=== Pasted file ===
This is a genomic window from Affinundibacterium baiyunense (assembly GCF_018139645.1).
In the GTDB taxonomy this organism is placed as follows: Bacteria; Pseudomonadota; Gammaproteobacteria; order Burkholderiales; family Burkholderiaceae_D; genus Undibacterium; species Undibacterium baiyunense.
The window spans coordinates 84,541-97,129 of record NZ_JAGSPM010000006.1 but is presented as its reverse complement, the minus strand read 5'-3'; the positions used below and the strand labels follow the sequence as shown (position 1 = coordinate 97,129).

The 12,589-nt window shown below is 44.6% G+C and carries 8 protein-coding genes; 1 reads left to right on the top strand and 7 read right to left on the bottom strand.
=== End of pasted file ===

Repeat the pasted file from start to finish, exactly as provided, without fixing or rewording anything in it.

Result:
This is a genomic window from Affinundibacterium baiyunense (assembly GCF_018139645.1).
In the GTDB taxonomy this organism is placed as follows: Bacteria; Pseudomonadota; Gammaproteobacteria; order Burkholderiales; family Burkholderiaceae_D; genus Undibacterium; species Undibacterium baiyunense.
The window spans coordinates 84,541-97,129 of record NZ_JAGSPM010000006.1 but is presented as its reverse complement, the minus strand read 5'-3'; the positions used below and the strand labels follow the sequence as shown (position 1 = coordinate 97,129).

The 12,589-nt window shown below is 44.6% G+C and carries 8 protein-coding genes; 1 reads left to right on the top strand and 7 read right to left on the bottom strand.